Corruption in Russian Medical Schools Triggers Uproar
An exposé in the Russian edition of Esquire has roiled education and health officials here by detailing the corruption at six medical schools. The magazine in April published nine short articles by medical students describing the various ways they can pay professors in exchange for passing tests.
It is not exactly breaking news that bribery exists at Russian universities. According to a May poll of 17,500 people by the Public Opinion Foundation, an independent group in Russia, respondents identified higher education as the most corrupt sector of public life, with traffic cops coming in second. But the news that future doctors, dentists, and surgeons often buy grades instead of actually learning the material triggered an immediate uproar.
Perhaps no institution has been embarrassed more than the I.M. Sechenov First Moscow State Medical University, one of Russia’s best-known medical schools. In Esquire and in discussions with The Chronicle, students described an environment where bribery runs rampant. It is so common at the university, known as First Medical, that students aren’t surprised to see a peer casually hand a professor of histology a thick wad of 1,000-ruble bills.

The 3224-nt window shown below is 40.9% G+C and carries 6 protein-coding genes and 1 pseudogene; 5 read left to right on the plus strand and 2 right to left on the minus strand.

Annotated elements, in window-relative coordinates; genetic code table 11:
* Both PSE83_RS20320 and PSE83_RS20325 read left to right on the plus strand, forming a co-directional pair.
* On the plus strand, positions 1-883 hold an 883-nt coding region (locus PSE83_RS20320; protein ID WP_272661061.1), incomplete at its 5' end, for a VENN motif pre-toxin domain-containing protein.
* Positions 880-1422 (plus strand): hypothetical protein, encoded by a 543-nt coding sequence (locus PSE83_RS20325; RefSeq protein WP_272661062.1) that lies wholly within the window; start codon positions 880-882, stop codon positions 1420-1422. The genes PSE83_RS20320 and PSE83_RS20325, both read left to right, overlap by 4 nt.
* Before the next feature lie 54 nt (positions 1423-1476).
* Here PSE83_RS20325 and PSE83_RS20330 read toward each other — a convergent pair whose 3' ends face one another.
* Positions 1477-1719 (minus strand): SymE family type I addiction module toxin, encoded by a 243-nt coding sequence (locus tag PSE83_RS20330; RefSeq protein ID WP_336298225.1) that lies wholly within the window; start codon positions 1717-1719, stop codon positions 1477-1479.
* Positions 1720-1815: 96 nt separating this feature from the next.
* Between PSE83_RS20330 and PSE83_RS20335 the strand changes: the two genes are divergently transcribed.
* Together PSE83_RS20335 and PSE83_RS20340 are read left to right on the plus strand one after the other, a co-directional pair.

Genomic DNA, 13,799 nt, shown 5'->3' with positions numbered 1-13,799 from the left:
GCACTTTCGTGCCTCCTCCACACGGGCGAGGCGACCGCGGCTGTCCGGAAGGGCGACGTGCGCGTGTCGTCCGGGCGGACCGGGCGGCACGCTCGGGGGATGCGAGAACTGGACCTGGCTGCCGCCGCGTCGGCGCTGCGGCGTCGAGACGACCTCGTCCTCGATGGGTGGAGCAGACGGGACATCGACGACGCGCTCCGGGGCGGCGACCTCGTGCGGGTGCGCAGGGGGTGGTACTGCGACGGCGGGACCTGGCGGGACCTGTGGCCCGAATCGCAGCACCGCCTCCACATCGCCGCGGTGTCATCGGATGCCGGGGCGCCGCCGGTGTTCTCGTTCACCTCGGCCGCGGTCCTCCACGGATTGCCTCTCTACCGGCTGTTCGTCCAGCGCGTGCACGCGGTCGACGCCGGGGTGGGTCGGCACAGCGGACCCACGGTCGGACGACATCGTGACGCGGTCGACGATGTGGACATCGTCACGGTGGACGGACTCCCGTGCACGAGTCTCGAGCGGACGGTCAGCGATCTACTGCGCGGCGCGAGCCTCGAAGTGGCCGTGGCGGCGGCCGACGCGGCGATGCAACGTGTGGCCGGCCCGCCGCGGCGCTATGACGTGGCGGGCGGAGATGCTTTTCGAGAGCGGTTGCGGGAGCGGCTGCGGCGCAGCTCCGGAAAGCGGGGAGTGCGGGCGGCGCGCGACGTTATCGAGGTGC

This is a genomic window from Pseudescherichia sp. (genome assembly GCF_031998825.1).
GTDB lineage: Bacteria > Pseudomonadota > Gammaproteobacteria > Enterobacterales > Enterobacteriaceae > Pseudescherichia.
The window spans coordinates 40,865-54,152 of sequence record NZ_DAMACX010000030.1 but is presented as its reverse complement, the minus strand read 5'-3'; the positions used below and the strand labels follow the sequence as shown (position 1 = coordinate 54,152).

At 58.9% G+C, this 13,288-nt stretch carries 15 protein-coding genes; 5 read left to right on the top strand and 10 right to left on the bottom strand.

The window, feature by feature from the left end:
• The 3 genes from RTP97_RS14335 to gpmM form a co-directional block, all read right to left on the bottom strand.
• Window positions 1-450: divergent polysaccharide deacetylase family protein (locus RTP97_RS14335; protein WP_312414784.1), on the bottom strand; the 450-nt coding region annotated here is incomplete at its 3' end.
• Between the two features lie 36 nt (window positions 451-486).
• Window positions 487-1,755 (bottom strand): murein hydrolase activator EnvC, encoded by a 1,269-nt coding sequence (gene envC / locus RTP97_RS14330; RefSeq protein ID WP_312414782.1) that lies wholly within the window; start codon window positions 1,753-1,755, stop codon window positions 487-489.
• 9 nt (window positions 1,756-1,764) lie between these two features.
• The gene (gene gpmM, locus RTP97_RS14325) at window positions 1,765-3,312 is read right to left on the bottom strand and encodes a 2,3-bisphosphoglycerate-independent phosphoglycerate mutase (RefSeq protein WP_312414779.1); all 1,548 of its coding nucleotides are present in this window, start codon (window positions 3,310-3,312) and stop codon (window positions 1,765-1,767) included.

Vladimir, a third-year student who asked that only his first name be used, given the sensitive nature of the topic, told The Chronicle that before exams, his mother helps him pay $200 to $450 in under-the-table payments to faculty members. In exchange, professors help students “survive the brain-crashing number of tests and exams,” he said.
After the Esquire article appeared, First Medical received a letter from the Ministry of Health that ordered university administrators to meet with the ministry. “Our rector and the rector of three other Moscow medical universities were invited to the Ministry of Health last week to discuss ways of fighting corruption,” First Medical’s deputy rector, Igor N. Denisov, said. He did not specify any concrete proposals put forward at the meeting to curb bribery.